On Monday, August 3, 2020, the U.S. District Court for the Southern District of New York (the “Court”) vacated several significant provisions of the U.S. Department of Labor’s (DOL) “Final Rule” interpreting the Families First Coronavirus Response Act (“the Act” or “FFCRA”). The Final Rule, which is effective through December 31, 2020, provides rules and guidance on the administration of the FFCRA’s paid leave requirements. For more information about the FFCRA and the Final Rules, please see our prior posts here, and here.

The Court rejected four key parts of the Final Rule and while the DOL may appeal this decision or update conflicting rules and guidance under its official Frequently Asked Questions (FAQs), this ruling has created some uncertainty for employers covered by the FFCRA. It is unclear whether the district court’s decision to vacate portions of the Final Rule will apply only to the state of New York or on a nationwide basis and therefore, employers should consult legal counsel regarding any uncertainty.

What Portions of the Final Rule did the Court Reject?

The four aspects of the DOL’s Final Rule that have been invalidated by the New York Court are discussed below:

  1. “Work-Availability” requirement – The DOL’s interpretation of this provision excludes employees whose employers do not have work available for them from being eligible for FFCRA benefits. For example, employees who had been furloughed for lack of business were deemed ineligible to take FFCRA leave. (See DOL FAQs 23-28) The Court rejected this work-availability requirement.

What this means: The Court’s decision to reject the work availability requirement may increase FFCRRA leave requests by employees who were laid off, on furlough, or whose worksite operations closed under state and local shelter-in-place orders.

  1. Documentation requirement – The DOL’s interpretation of this requirement gave employers the right to require specific documentation in support of an employee’s request for FFCRA leave. The Court rejected this to the extent employees are required to submit this documentation to employers prior to taking FFCRA leave.

What this means: The Court’s removal of employer receipt of documentation as a prerequisite to an employee taking leave may impact an employer’s current administrative procedures in terms of processing and granting requests for FFCRA leave. Employees do not need to provide supporting paperwork before taking FFCRA leave according to the New York Court ruling.

  1. Employer consent to intermittent leave – The DOL interpreted this provision to require employer consent before an employee can take FFCRA leave on an intermittent basis for certain qualifying conditions (such as the closure of a child’s school or place of care). The Court rejected the blanket requirement of employer consent for an employee to take intermittent FFCRA leave. Employers should note that the New York ruling does not impact the general prohibition on taking intermittent leave for FFCRA qualifying reasons related to possible COVID-19 exposure (such as being subject to a quarantine order, being advised by a healthcare provider to self-isolate, or experiencing symptoms of COVID-19 and seeking diagnosis).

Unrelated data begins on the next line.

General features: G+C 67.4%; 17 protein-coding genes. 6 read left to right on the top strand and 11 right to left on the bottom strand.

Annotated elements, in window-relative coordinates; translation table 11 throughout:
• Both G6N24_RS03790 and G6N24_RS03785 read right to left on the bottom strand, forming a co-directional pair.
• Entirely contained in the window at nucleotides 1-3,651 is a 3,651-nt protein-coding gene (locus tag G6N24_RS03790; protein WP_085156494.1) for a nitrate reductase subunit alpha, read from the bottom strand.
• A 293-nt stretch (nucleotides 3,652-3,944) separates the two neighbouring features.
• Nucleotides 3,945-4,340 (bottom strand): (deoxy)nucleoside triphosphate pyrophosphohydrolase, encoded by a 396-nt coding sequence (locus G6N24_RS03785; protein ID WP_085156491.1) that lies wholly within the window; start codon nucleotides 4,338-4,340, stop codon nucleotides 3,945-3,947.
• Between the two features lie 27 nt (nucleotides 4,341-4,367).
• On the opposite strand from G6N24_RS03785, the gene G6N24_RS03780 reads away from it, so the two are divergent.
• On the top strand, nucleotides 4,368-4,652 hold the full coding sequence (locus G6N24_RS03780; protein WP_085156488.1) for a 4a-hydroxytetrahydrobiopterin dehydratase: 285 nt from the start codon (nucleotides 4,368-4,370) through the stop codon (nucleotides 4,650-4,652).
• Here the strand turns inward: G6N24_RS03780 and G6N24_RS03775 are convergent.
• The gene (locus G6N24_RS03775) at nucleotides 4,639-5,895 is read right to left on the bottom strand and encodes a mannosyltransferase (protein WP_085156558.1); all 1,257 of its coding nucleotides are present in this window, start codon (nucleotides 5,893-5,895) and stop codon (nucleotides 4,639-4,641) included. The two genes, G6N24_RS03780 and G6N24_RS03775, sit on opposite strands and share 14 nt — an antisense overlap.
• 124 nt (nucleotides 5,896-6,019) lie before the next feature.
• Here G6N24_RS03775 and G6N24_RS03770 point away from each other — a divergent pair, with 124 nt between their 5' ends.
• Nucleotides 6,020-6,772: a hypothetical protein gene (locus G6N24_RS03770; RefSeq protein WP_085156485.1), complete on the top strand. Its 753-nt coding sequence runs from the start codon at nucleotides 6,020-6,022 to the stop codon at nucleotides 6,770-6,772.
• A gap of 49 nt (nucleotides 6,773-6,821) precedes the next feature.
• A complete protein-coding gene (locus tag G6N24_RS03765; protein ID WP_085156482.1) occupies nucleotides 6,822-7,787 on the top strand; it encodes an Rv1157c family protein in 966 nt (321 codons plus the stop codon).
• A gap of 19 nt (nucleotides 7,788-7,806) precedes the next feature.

What this means: Employees do not need employer permission and may take intermittent FFCRA leave to care for a child or when working remotely under the New York ruling.

  1. Definition of “health care provider” – The FFCRA permits employers to exclude, at their option, “health care providers” from paid leave benefits. The Court invalidated the Final Rule’s broad definition of “health care provider” for purposes of interpreting this exemption, reasoning that the broad definition allowed some employers to deny employees who may not necessarily provide health care services to patients from using FFCRA paid sick leave and family leave benefits.

What this means: Many employers who utilized the exemption based on the broad definition of “health care provider” under the Final Rules may need to revisit their blanket approach and more employees at health care institutions may be eligible for FFCRA leave.

Employer Considerations

Employers covered by the FFCRA should be aware of the New York decision and its potential impact on their approach to the administration of paid leave under the FFCRA. Employers should consult with legal counsel with respect to continued reliance on the four provisions that the Court rejected and may want to implement additional policies specifically tailored for FFCRA compliance. Our team continues to monitor this ruling and additional developments from the DOL and will provide any significant updates.

Additional Resources

Disclaimer: This content is intended for informational purposes only and should not be construed as legal, medical or tax advice. It provides general information and is not intended to encompass all compliance and legal obligations that may be applicable. This information and any questions as to your specific circumstances should be reviewed with your respective legal counsel and/or tax advisor as we do not provide legal or tax advice. Please note that this information may be subject to change based on legislative changes. © 2020 Sequoia Benefits & Insurance Services, LLC. All Rights Reserved

Lizet Ramirez – Lizet is a Client Compliance Manager for Sequoia One, where she works with our clients to optimize and streamline benefits compliance. In her free time, Lizet enjoys live music, travel, hiking and spa days.